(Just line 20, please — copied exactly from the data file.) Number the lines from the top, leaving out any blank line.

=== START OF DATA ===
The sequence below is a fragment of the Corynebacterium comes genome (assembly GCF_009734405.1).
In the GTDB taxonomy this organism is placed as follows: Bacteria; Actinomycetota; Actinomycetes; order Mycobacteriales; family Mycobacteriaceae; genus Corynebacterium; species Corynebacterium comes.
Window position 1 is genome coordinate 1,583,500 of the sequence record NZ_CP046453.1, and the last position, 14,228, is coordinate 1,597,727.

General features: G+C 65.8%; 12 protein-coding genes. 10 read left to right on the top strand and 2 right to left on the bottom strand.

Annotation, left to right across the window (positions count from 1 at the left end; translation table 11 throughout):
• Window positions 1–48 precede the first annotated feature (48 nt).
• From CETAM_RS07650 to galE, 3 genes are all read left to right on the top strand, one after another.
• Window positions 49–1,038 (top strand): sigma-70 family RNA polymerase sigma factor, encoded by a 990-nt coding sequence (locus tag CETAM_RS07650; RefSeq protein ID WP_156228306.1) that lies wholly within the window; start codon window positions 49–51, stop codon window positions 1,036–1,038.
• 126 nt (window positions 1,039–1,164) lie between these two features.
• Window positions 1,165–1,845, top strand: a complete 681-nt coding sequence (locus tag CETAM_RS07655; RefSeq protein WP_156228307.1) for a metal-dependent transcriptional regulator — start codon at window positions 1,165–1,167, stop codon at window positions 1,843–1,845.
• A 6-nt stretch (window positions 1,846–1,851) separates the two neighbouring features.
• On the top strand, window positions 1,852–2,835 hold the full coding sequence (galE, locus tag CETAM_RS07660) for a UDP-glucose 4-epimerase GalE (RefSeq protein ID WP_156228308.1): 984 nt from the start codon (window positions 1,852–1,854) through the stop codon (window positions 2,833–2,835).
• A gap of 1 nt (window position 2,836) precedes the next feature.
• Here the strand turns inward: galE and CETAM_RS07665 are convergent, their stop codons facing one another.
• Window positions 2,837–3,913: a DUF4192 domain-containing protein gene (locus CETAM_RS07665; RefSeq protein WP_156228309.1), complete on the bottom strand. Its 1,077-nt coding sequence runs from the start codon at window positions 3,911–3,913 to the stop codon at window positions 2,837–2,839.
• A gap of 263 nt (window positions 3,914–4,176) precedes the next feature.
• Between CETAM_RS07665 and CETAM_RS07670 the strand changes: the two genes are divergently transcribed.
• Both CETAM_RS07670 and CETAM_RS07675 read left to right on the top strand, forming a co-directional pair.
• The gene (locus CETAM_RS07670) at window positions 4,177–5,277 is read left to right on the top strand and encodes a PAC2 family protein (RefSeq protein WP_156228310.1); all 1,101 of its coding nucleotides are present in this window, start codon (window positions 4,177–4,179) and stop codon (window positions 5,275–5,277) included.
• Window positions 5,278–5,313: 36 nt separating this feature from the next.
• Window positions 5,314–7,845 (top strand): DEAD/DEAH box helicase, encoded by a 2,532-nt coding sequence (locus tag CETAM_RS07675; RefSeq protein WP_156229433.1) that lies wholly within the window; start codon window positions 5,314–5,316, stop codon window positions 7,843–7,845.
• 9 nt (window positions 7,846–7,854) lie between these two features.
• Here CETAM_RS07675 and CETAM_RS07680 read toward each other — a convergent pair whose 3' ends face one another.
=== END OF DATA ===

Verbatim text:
• Window positions 5,278–5,313: 36 nt separating this feature from the next.